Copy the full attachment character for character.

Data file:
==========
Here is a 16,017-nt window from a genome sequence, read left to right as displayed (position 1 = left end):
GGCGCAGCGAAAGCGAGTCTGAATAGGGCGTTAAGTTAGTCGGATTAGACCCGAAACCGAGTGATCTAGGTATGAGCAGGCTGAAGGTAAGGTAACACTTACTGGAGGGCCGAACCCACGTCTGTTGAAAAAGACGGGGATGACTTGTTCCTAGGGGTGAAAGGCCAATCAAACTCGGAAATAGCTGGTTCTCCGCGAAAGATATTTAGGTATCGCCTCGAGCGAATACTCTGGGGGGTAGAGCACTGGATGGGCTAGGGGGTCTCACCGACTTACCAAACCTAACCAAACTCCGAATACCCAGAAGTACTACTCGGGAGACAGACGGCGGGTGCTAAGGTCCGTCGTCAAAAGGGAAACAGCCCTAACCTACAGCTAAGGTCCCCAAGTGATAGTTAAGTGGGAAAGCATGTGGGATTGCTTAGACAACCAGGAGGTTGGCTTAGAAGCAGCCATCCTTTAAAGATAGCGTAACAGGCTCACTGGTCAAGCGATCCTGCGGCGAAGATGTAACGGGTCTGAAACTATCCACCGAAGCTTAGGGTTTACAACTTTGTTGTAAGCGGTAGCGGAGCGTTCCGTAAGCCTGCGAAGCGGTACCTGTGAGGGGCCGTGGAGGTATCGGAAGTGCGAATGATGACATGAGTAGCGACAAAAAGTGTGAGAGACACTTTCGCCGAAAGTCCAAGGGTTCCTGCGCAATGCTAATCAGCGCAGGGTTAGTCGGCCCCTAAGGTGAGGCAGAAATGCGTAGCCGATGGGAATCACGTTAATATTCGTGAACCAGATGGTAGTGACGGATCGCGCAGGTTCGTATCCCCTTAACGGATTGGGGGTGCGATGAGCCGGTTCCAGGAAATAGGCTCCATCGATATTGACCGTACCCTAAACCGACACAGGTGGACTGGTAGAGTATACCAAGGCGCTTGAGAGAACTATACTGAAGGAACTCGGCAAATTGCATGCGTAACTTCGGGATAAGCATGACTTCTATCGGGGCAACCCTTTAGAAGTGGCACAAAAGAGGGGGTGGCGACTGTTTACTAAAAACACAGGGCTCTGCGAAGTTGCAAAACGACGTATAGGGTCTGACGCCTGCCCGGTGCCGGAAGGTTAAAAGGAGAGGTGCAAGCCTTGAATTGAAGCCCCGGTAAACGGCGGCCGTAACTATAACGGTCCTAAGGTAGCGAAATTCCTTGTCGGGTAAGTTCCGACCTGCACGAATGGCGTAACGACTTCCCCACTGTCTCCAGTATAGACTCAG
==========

Here is a 16,017-nt window from a genome sequence, read left to right as displayed (position 1 = left end):
GGCGCAGCGAAAGCGAGTCTGAATAGGGCGTTAAGTTAGTCGGATTAGACCCGAAACCGAGTGATCTAGGTATGAGCAGGCTGAAGGTAAGGTAACACTTACTGGAGGGCCGAACCCACGTCTGTTGAAAAAGACGGGGATGACTTGTTCCTAGGGGTGAAAGGCCAATCAAACTCGGAAATAGCTGGTTCTCCGCGAAAGATATTTAGGTATCGCCTCGAGCGAATACTCTGGGGGGTAGAGCACTGGATGGGCTAGGGGGTCTCACCGACTTACCAAACCTAACCAAACTCCGAATACCCAGAAGTACTACTCGGGAGACAGACGGCGGGTGCTAAGGTCCGTCGTCAAAAGGGAAACAGCCCTAACCTACAGCTAAGGTCCCCAAGTGATAGTTAAGTGGGAAAGCATGTGGGATTGCTTAGACAACCAGGAGGTTGGCTTAGAAGCAGCCATCCTTTAAAGATAGCGTAACAGGCTCACTGGTCAAGCGATCCTGCGGCGAAGATGTAACGGGTCTGAAACTATCCACCGAAGCTTAGGGTTTACAACTTTGTTGTAAGCGGTAGCGGAGCGTTCCGTAAGCCTGCGAAGCGGTACCTGTGAGGGGCCGTGGAGGTATCGGAAGTGCGAATGATGACATGAGTAGCGACAAAAAGTGTGAGAGACACTTTCGCCGAAAGTCCAAGGGTTCCTGCGCAATGCTAATCAGCGCAGGGTTAGTCGGCCCCTAAGGTGAGGCAGAAATGCGTAGCCGATGGGAATCACGTTAATATTCGTGAACCAGATGGTAGTGACGGATCGCGCAGGTTCGTATCCCCTTAACGGATTGGGGGTGCGATGAGCCGGTTCCAGGAAATAGGCTCCATCGATATTGACCGTACCCTAAACCGACACAGGTGGACTGGTAGAGTATACCAAGGCGCTTGAGAGAACTATACTGAAGGAACTCGGCAAATTGCATGCGTAACTTCGGGATAAGCATGACTTCTATCGGGGCAACCCTTTAGAAGTGGCACAAAAGAGGGGGTGGCGACTGTTTACTAAAAACACAGGGCTCTGCGAAGTTGCAAAACGACGTATAGGGTCTGACGCCTGCCCGGTGCCGGAAGGTTAAAAGGAGAGGTGCAAGCCTTGAATTGAAGCCCCGGTAAACGGCGGCCGTAACTATAACGGTCCTAAGGTAGCGAAATTCCTTGTCGGGTAAGTTCCGACCTGCACGAATGGCGTAACGACTTCCCCACTGTCTCCAGTATAGACTCAG